Wet lettuce | BetaShares

Wet lettuce

BY David Bassanese | 5 July 2021

Week in review

  • Global equities continued to grind higher last week, helped by ongoing solid economic growth yet still benign long-term bond yields. In a further sign that U.S. inflation fears have likely peaked, Wall Street shrugged off a further surge in the ISM manufacturing price index to 92.1 in June – the highest level since 1979! And although Friday’s gain in U.S. payrolls was stronger than expected at 875k (market 700k), the market focused on signs of improved labour force participation and the potential for rising supply to ease labour shortages and potential wage pressures. The $US strengthened last week, which along with weaker iron-ore prices weighed on the $A. Oil prices rose following a (likely temporary) delay in OPEC’s anticipated decision to increase supply a little further.
  • As expected, local economic data revealed ongoing strength in house prices and home lending, while Sydney’s lockdown dragged on. So far at least, local markets are ‘looking through’ the lockdowns, anticipating the hit to economic growth and corporate earnings will be modest and fleeting. We’ll see!

Week ahead

  • In a data-light week, minutes from the latest Fed meeting will be the highlight – with intense market focus on the degree to which the timing of bond tapering (the slowing in the rate of monthly bond purchases) and even potential rate hikes were discussed. I suspect nothing much will emerge from the minutes, with major decisions still to be agreed.
  • [As regards tapering, I suspect the likely eventual decision (perhaps as early as next month’s Jackson Hole meeting of global central bankers) will be to modestly scale back purchases by around $US10 billion per month, such that the current $120 billion per month program is gradually wound down over a year – with an announcement some months before the actual tapering begins. And all this will take place before the Fed contemplates any rate increase, which on this schedule would still not be before mid/late 2023. If I’m right, such a well-telegraphed and glacial pace of Fed tightening could be like hitting the market with a wet lettuce leaf over the coming year, and unlikely to derail the uptrend in stocks. Of course, all this does crucially depend on the annualised rate of core consumer price gains slowing back to a 2% or less pace over the next three to six months (as I expect)].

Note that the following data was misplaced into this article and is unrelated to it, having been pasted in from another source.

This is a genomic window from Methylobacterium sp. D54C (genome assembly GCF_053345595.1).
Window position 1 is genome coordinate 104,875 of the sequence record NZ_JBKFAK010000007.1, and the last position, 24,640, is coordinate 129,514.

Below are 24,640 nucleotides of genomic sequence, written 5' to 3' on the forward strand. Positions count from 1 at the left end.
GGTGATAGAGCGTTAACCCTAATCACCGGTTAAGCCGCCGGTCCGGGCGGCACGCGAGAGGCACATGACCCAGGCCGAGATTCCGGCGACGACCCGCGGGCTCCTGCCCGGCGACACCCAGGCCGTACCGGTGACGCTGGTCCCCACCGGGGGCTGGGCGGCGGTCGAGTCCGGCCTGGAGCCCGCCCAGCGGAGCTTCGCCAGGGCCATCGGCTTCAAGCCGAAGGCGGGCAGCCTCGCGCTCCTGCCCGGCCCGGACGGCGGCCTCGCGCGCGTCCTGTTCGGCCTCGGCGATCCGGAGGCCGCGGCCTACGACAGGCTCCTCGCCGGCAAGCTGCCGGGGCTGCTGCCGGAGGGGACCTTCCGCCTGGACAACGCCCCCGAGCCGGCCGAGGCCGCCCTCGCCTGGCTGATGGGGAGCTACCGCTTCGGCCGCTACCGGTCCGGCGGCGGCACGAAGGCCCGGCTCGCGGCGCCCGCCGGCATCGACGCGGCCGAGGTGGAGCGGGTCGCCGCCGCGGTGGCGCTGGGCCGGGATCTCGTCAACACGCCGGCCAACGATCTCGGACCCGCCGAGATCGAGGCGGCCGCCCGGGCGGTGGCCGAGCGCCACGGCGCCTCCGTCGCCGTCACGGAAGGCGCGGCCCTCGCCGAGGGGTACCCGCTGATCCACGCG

• In Australia, the key event this week will be the RBA meeting, which is now widely expected to confirm the Bank’s open mindedness to potentially lifting rates by late 2024 (effectively by the Bank announcing it won’t extend its current 0.1% yield target on government bonds maturing in April 2024 to those maturing in November 2024). The RBA is also anticipated to announce a shift from a multi-month bond buying commitment (i.e. $100b over 5 months) to a more flexible monthly commitment (i.e. $20b per month, or $5b per week) which would be more in line with the Fed’s current approach. Like the Fed, this will give the RBA scope to glacially slow the rate of bond purchases over time, with hope that this will also feel to the market like it’s being flogged with a wet lettuce leaf.